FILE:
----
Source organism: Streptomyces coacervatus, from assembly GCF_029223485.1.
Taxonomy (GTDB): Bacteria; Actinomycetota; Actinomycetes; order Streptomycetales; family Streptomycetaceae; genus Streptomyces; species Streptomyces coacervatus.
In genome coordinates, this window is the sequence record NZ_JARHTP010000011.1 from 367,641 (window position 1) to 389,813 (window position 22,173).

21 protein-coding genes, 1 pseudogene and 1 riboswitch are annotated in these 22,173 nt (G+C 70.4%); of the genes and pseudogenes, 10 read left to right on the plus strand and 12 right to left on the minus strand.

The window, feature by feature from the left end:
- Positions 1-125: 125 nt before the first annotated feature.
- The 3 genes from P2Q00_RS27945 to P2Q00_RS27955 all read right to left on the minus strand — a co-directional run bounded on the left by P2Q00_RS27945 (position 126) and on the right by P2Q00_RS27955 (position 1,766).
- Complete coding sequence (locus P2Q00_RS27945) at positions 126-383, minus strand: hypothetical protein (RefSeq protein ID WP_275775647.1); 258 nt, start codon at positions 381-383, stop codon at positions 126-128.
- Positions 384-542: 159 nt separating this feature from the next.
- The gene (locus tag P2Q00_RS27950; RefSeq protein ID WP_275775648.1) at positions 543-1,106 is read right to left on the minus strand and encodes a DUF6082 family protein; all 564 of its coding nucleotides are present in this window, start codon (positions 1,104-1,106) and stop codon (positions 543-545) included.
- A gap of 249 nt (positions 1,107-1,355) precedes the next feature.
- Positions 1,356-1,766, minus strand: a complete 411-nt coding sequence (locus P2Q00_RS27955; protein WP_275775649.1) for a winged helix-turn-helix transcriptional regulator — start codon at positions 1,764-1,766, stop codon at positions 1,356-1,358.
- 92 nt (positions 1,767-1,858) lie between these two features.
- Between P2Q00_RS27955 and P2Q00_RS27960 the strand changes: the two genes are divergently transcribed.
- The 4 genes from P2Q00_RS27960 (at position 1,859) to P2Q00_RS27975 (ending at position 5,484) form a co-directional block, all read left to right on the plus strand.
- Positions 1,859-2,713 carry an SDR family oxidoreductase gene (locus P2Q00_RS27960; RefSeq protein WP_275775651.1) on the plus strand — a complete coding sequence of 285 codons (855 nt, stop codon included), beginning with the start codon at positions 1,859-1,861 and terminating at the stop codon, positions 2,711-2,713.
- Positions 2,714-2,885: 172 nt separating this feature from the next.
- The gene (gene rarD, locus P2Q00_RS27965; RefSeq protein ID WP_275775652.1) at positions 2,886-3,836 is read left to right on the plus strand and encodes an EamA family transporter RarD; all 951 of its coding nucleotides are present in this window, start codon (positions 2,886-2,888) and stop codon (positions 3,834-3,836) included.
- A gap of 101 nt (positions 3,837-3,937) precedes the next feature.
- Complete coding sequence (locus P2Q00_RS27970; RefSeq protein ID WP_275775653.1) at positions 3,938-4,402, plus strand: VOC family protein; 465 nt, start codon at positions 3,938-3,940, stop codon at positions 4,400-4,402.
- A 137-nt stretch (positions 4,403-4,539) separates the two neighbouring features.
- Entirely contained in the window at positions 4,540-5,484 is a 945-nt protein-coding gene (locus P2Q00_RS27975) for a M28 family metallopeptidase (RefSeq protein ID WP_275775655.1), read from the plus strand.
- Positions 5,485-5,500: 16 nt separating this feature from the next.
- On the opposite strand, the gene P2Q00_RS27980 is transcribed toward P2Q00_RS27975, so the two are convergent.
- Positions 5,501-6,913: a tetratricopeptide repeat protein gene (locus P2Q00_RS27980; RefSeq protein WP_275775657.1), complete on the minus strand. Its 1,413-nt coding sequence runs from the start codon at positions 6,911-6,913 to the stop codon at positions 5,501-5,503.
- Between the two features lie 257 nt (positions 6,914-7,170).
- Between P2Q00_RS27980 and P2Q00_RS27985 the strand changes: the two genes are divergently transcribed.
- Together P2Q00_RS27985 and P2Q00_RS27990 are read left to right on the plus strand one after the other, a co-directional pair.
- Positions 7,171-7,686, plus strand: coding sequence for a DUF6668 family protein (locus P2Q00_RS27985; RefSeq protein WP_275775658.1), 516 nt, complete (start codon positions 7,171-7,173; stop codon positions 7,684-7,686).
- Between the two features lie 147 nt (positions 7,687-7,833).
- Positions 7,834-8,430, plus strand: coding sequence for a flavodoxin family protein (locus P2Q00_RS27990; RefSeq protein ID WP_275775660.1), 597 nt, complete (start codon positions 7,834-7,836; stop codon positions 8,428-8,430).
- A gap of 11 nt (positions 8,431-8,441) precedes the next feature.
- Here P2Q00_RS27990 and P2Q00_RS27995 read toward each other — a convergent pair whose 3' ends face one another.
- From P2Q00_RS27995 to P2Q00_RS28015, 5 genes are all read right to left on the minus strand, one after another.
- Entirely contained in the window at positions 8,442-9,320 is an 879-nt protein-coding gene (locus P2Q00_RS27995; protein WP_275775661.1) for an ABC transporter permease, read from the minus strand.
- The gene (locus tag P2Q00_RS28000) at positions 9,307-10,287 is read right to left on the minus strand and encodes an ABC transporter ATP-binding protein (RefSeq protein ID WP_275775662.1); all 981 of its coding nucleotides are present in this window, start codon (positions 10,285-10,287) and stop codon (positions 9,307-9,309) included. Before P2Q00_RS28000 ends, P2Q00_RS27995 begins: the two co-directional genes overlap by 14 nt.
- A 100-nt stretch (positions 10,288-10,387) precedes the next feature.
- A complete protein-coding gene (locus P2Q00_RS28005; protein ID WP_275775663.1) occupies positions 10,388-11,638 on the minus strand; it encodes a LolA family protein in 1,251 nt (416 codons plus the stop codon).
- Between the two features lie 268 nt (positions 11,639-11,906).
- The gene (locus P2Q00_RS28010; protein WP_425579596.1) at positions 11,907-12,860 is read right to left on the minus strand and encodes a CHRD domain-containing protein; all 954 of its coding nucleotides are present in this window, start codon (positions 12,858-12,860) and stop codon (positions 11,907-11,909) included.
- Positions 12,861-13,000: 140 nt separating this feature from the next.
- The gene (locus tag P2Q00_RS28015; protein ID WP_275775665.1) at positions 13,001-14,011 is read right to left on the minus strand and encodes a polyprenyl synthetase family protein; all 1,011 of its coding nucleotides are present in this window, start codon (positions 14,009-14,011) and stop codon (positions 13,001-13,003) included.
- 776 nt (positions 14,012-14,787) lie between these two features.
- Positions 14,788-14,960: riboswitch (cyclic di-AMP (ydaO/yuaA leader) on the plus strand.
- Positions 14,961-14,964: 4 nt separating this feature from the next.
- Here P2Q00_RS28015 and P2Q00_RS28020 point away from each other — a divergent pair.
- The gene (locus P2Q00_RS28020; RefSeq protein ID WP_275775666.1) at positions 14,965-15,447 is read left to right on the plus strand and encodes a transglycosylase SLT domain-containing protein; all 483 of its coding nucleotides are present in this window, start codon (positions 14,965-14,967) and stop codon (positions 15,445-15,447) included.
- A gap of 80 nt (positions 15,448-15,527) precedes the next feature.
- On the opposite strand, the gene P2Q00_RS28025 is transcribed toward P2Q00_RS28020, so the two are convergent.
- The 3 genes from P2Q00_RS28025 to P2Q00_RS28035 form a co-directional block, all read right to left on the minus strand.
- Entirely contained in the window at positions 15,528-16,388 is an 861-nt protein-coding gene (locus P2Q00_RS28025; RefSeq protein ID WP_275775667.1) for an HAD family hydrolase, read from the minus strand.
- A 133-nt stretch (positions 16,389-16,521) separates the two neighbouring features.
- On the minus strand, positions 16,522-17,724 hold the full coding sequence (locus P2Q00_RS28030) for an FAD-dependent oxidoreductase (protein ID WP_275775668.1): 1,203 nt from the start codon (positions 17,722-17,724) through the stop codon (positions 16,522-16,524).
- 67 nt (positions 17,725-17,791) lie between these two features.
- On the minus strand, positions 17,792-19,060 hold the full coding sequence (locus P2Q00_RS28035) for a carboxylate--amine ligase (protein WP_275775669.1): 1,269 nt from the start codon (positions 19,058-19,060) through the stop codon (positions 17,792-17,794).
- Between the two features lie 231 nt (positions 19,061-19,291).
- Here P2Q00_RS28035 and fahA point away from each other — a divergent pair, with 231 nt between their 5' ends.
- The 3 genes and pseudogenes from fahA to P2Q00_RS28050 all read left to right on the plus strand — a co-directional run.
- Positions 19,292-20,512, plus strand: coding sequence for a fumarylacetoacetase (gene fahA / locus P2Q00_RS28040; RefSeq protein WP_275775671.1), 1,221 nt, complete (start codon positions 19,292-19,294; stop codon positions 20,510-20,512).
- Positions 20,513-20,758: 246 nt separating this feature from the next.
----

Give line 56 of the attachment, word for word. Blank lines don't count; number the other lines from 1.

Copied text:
- Between the two features lie 231 nt (positions 19,061-19,291).